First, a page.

The Republican party has been engaged in a seven-year-plus campaign to constrict the vote to preserve their base, and it has not stopped during the coronavirus. As recently as March of this year, the Kentucky state legislature passed a law that tightened its photo ID requirements at a time when much of the state’s apparatus has closed. President of the National Lawyers’ Committee for Civil Rights Under Law, Kristen Clarke, said in a recent interview:
“Many people in Kentucky aren’t even able to visit a state office to obtain ID given office closures and other crisis-related obstacles. Lawmakers should be working on ensuring access to the polls in 2020, and this bill runs fully contrary to that.”
We have no indication that these voter suppression campaigns are going to stop for this pandemic. In fact, everything we have seen shows us that Republicans are candidly resistant to such reforms. The Georgian Speaker of the House, for example, recently made the remark that vote-by-mail would be “devastating to Republicans” (though to be fair, the state government is sending out ballots to registered voters in Georgia).
Like Kentucky, there are ongoing battles being waged across the country over voter rolls and registration. A noteworthy one is in Wisconsin, but we also see fights in Pennsylvania, Oklahoma, and California. It’s hard to believe that Republicans will stop these new campaigns, let alone lessen existing restrictions they have spent over half a decade fighting for.
We are at an unprecedented crossroads. The pandemic has crippled our capacity to host ordinary elections, and unprecedented reforms must be implemented if we want to retain current voter participation.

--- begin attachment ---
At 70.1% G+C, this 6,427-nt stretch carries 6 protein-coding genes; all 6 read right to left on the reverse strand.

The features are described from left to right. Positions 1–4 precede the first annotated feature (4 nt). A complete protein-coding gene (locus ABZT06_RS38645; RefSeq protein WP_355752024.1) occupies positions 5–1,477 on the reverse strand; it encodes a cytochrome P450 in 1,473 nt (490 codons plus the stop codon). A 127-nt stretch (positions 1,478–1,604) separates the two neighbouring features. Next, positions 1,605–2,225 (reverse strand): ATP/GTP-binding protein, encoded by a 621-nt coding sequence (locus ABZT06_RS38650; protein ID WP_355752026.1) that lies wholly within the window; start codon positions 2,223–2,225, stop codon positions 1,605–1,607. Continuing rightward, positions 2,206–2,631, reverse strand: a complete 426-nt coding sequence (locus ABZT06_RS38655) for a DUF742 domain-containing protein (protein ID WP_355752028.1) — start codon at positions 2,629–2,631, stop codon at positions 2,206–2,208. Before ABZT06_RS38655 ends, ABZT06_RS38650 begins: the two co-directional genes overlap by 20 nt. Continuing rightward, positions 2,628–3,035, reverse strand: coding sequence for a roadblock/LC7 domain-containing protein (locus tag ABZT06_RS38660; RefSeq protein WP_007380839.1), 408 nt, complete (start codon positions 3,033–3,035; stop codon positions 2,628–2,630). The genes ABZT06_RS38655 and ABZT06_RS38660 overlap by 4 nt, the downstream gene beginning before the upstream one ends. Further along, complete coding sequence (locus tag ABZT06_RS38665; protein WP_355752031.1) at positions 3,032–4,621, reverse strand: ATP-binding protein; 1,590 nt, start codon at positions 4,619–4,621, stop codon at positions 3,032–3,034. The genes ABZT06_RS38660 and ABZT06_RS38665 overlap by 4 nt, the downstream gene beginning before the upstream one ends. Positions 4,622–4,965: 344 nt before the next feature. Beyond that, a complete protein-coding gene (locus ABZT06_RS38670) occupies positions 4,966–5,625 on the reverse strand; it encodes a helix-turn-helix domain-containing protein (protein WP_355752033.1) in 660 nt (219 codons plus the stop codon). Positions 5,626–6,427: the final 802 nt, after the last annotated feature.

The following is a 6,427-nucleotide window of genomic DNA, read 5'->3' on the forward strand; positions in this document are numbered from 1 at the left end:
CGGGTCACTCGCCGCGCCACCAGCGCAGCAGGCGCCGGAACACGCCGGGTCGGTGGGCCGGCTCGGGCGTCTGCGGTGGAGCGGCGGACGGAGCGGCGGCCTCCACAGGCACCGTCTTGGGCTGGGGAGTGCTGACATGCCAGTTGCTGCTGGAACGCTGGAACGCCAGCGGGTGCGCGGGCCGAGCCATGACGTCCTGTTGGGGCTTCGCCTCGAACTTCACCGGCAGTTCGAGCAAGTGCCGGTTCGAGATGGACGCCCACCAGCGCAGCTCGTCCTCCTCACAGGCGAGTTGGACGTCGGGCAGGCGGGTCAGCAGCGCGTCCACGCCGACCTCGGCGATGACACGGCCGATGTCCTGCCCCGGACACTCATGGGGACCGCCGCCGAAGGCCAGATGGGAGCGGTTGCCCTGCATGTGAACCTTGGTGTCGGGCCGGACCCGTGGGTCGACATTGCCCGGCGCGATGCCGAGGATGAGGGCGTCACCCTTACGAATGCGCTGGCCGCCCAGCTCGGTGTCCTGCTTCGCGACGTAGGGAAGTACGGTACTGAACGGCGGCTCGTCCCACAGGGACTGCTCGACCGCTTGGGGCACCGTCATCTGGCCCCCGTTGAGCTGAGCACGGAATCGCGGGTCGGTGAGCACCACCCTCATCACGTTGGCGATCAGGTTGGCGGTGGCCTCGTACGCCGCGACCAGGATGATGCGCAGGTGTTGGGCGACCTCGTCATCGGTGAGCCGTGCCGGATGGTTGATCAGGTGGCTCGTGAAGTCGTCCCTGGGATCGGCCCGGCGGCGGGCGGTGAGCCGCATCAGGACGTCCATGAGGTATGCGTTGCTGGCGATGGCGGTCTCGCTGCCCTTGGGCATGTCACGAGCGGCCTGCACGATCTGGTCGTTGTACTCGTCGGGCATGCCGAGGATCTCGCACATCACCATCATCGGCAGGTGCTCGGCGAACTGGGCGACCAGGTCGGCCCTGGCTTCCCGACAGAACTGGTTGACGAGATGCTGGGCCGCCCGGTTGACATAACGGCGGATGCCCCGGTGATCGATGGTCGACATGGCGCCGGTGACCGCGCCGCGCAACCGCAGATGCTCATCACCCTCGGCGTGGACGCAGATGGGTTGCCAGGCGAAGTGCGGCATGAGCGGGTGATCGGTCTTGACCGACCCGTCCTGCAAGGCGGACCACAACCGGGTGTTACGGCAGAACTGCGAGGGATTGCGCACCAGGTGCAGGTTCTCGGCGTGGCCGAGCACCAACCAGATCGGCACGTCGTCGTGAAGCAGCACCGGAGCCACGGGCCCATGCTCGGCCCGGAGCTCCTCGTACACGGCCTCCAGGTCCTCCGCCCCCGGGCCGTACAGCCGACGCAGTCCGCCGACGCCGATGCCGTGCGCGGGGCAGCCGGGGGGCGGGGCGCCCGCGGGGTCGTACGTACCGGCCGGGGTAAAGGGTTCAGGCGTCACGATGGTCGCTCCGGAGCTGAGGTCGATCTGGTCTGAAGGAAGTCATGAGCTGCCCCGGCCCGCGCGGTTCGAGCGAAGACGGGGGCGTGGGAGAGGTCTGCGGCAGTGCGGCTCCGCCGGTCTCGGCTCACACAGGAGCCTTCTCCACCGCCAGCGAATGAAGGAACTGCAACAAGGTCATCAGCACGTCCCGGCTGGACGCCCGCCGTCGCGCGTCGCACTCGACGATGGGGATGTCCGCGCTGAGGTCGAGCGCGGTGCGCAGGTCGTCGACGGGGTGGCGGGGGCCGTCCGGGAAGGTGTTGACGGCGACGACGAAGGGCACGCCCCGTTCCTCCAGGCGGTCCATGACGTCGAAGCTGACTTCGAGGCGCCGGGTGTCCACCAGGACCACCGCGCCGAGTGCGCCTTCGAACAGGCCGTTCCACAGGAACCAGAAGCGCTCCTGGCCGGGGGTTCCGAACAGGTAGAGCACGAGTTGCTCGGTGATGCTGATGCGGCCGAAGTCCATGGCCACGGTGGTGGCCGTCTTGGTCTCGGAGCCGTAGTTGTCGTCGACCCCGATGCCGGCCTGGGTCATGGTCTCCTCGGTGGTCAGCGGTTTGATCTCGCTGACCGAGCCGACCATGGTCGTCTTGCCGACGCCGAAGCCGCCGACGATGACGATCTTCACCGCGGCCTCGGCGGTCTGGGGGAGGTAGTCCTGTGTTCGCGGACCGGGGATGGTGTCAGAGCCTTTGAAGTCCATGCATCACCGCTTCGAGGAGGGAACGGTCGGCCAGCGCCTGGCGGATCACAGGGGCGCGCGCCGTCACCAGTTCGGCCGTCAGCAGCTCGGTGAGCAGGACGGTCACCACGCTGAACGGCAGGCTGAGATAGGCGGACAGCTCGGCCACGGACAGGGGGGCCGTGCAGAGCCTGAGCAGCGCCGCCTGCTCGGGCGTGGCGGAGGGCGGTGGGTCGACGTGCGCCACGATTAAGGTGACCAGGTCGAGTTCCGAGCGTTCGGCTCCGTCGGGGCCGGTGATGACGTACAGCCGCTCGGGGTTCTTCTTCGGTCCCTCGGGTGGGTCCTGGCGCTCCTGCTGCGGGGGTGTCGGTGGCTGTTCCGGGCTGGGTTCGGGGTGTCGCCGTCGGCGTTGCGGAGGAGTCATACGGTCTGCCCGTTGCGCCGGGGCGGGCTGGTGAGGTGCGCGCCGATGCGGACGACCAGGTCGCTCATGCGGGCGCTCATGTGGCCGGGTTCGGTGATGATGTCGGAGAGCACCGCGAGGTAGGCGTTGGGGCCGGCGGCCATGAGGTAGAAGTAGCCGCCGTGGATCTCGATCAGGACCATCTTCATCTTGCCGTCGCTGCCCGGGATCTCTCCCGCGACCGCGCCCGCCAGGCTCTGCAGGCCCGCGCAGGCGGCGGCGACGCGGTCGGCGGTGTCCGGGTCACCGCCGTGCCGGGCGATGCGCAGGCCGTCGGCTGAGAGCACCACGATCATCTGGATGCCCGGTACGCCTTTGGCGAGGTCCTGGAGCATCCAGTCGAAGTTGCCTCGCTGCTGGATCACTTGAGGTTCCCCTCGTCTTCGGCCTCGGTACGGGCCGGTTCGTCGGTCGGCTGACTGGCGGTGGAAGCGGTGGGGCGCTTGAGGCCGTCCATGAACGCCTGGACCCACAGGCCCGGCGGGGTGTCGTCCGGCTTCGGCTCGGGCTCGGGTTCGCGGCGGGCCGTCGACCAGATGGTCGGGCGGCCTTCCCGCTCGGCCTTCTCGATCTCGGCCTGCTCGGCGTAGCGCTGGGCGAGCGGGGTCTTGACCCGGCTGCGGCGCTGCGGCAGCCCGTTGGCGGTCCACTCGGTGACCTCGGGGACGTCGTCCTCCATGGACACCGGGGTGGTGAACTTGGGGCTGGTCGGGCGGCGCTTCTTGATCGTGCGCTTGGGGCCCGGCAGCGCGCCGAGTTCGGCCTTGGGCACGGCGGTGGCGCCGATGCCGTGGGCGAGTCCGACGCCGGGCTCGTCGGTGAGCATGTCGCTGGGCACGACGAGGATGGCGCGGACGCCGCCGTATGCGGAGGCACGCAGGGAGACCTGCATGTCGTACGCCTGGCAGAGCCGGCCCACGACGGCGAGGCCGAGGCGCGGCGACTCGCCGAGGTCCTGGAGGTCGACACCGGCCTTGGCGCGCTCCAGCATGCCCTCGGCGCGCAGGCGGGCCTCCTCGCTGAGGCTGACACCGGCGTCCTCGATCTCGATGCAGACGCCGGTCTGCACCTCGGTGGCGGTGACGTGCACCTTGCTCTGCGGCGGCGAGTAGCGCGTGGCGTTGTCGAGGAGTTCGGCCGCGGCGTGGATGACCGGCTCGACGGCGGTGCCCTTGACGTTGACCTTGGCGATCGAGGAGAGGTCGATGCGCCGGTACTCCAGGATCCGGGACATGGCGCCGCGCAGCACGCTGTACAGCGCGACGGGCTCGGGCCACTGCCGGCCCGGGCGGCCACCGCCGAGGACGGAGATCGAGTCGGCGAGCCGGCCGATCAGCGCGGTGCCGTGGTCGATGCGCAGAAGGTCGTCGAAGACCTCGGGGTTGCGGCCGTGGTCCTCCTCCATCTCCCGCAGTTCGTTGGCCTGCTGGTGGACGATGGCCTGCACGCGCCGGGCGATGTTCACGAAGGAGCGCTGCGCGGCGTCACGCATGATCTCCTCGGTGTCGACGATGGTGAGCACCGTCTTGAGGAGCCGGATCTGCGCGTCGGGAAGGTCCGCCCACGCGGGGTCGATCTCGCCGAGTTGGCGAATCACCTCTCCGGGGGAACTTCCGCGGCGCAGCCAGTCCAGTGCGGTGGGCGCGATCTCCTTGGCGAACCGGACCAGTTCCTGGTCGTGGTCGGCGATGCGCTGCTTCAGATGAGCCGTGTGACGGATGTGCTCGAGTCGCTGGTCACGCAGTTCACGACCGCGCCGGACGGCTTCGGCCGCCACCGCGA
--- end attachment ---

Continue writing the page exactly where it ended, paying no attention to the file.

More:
The Republican Party has thus far been hesitant to pass the necessary laws to achieve these goals, and worse, many Republican actors are continuing their campaign of voter suppression.
It’s difficult to say whether the more extreme examples of voter suppression (i.e., canceled elections, using state legislatures to bypass the vote, etc.) will happen. They seem unlikely, but we live in uncertain times. We were in the middle of a constitutional crisis before the pandemic (remember impeachment?), and that era of uncertainty continues now.
Even if extreme measures are not implemented, however, Republicans don’t need to cancel the 2020 election or place urban areas under lockdown to achieve success.
The current state of voter suppression is enough, and if we are not careful, it will help them win the election.
UPDATE (04/7/20): a previous version of this article claimed that the picture taken from the Pittsburg Post Gazzette was from the 2020 Pennsylvania primary. This was false.